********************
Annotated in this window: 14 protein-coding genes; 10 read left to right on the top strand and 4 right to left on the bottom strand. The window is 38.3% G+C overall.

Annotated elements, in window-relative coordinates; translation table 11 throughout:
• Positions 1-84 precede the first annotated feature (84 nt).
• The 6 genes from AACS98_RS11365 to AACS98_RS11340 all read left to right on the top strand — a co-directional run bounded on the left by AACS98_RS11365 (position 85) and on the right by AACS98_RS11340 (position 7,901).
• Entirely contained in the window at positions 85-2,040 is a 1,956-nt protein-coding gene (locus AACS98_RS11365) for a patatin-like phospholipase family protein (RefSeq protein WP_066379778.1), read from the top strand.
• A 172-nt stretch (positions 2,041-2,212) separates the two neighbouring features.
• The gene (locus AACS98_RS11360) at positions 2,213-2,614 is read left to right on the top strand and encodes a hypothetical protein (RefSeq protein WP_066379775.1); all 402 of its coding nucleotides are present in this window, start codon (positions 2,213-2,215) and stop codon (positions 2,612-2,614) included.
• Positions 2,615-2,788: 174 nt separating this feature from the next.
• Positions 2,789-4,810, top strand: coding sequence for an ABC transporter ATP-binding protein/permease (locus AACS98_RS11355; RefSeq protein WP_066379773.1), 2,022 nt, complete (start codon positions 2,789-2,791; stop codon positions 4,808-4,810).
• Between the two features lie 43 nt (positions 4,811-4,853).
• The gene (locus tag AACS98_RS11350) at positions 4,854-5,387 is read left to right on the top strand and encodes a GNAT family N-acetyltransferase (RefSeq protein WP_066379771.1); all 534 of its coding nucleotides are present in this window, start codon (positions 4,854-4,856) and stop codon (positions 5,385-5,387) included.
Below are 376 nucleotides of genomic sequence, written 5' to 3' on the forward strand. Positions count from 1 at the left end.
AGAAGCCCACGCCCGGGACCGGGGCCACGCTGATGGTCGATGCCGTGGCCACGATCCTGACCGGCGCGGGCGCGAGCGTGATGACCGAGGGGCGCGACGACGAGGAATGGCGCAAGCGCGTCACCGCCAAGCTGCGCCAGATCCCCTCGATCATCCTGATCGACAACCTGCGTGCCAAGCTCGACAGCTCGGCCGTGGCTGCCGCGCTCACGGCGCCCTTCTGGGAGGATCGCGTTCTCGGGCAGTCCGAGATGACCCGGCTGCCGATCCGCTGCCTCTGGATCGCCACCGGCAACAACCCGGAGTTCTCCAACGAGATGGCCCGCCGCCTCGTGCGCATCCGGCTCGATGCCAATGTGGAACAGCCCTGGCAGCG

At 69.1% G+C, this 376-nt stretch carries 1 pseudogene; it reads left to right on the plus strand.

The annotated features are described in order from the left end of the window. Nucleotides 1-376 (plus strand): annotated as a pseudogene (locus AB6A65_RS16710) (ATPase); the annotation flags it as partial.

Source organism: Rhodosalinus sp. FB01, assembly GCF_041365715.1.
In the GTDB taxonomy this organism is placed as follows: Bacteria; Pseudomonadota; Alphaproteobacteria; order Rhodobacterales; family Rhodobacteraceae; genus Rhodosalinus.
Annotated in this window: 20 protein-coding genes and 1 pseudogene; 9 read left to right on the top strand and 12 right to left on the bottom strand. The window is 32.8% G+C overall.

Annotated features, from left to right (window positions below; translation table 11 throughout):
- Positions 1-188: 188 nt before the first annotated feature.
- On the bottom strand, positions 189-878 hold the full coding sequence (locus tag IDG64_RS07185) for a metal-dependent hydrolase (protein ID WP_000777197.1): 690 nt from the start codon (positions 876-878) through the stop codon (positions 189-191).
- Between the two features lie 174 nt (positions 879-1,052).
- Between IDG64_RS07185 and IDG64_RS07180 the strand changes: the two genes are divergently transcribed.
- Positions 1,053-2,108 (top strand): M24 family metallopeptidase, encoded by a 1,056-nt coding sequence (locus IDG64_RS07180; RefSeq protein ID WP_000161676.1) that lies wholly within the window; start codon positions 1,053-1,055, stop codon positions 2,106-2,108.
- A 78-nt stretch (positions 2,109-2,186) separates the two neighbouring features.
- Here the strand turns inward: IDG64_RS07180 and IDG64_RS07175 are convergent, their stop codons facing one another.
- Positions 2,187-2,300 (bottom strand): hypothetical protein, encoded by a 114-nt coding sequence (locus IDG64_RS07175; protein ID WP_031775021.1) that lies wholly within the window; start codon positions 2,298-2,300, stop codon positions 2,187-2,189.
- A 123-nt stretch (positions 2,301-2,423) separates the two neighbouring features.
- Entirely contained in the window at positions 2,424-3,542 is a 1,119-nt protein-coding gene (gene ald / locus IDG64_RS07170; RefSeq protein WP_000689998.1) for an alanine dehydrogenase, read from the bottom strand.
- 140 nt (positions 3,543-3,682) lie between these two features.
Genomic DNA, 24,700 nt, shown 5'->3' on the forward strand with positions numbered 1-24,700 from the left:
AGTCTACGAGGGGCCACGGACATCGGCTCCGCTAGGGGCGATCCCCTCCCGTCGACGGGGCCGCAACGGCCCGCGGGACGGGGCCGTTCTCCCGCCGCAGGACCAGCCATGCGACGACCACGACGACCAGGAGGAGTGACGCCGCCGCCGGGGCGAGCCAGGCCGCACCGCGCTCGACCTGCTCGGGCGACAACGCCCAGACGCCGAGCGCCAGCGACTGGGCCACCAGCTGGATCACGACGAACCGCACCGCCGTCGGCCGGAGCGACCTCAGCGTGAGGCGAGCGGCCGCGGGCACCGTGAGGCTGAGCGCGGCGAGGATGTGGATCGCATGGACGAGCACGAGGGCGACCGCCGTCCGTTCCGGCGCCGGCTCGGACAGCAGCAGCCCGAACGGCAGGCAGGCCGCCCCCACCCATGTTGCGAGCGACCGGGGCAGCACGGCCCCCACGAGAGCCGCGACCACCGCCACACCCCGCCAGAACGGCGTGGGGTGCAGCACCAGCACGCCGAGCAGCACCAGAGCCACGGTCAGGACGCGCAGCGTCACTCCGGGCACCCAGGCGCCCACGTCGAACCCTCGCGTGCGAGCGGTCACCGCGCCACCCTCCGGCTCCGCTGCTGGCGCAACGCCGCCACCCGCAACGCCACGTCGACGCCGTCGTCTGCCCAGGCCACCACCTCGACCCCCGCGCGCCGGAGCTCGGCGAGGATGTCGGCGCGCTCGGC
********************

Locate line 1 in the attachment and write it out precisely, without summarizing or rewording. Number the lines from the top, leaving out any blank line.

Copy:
Annotated in this window: 14 protein-coding genes; 10 read left to right on the top strand and 4 right to left on the bottom strand. The window is 38.3% G+C overall.